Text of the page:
Appleton looks to sweeten construction project

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APPLETON, Wis. (WBAY) - Drivers in Appleton are about to be inconvenienced as the city begins a two-year road construction and infrastructure improvement project.

The work on South Oneida Street from the foot of the Skyline Bridge to Valley Road is already underway. And now the City of Appleton is working to sweeten the deal for drivers.

Drivers along South Oneida Street should get used to seeing orange barrels as the city is kicking off a two-year construction project to fix the road and improve the infrastructure underneath it. And since the project is going to cause detours and inconveniences for drivers, the city is taking a proactive approach thanking drivers for their patience.

"Here's a brochure that shows the different phases of the project and some cookies for you for your patience," said City of Appleton Director of Public Works Paula Vandehey as she offered the information to a driver as part of awareness campaign.

The cookie drop, as the campaign is called, is a sweet approach for what could be a sour experience for drivers in Appleton.

According to Vandehey, "We just wanted to thank everyone for their patience and let them know, that once the project is done it will be amazing."

City staff members stopped drivers during the morning commute on Wednesday to educate them about the South Oneida Street transformation project that will lead to road closures and detours during the next two years.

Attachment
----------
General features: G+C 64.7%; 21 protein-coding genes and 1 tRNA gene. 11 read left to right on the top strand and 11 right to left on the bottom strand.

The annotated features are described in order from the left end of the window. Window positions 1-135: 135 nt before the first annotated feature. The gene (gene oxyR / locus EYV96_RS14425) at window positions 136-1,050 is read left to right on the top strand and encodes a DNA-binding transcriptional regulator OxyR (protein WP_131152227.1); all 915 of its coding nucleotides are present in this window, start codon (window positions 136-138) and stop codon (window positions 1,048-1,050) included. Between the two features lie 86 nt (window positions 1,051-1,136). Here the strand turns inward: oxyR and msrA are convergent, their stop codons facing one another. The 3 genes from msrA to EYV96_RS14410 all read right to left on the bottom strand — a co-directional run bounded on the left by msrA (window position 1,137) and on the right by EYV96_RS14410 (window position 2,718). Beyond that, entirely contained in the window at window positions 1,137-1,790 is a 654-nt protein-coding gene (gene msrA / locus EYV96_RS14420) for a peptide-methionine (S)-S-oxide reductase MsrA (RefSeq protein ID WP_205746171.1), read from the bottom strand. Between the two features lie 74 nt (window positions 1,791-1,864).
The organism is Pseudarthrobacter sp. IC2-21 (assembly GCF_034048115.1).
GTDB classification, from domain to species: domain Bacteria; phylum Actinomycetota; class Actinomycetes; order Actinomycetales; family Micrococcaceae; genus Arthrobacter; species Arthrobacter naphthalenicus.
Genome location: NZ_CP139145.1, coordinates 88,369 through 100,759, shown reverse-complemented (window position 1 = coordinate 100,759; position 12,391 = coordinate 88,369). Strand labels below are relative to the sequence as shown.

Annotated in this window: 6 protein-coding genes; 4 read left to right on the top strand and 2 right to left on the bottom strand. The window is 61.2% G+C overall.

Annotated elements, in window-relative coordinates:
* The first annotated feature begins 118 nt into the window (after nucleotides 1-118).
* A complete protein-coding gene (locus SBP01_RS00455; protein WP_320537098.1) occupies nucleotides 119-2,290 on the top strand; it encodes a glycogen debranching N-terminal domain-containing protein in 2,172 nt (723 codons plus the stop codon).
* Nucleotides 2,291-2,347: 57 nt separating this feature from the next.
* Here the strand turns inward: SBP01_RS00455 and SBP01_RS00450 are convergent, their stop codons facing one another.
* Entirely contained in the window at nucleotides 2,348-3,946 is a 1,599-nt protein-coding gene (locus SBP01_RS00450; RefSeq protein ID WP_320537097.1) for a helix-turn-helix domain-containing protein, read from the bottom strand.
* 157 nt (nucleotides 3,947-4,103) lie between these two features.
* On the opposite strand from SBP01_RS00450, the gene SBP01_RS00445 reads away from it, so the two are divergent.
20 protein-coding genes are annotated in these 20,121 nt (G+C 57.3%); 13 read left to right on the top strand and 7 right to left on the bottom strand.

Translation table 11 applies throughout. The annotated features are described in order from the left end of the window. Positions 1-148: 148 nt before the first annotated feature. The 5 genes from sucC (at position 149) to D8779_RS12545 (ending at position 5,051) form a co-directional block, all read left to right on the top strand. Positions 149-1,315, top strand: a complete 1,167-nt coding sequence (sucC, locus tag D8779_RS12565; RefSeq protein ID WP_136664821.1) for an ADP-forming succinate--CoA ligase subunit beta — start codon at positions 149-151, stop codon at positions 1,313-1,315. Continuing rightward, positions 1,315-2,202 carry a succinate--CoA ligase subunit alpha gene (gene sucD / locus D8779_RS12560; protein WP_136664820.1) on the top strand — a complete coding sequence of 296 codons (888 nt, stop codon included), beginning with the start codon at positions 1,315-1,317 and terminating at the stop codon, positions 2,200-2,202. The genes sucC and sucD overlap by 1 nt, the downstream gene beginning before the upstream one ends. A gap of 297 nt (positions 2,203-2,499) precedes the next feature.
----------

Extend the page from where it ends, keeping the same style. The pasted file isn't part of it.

David Churchill is with the Freedom Center Food Pantry, located in the construction zone. About the cookie drop, he says, "We're kind of in the middle of it, down at Freedom Center Food Pantry, and they're working really well with us, like this, I mean, you can't beat this, what a blessing."

While the cookies handed out were meant to be an extra treat, the brochure given to drivers outlined the project and the road closures motorists can expect.

It also reiterated while detours will happen during the construction it will be business as usual at the storefronts along South Oneida.

Vandehey adds, "You can get to the businesses that are in this area. You might not be able to take the route that your normally take, but you can get there and we just want to make sure that people continue to visit those businesses."

Since the project is slated for two years, the city says that drivers can expect other special events out along the route as the city continues to thank drivers for their patience.

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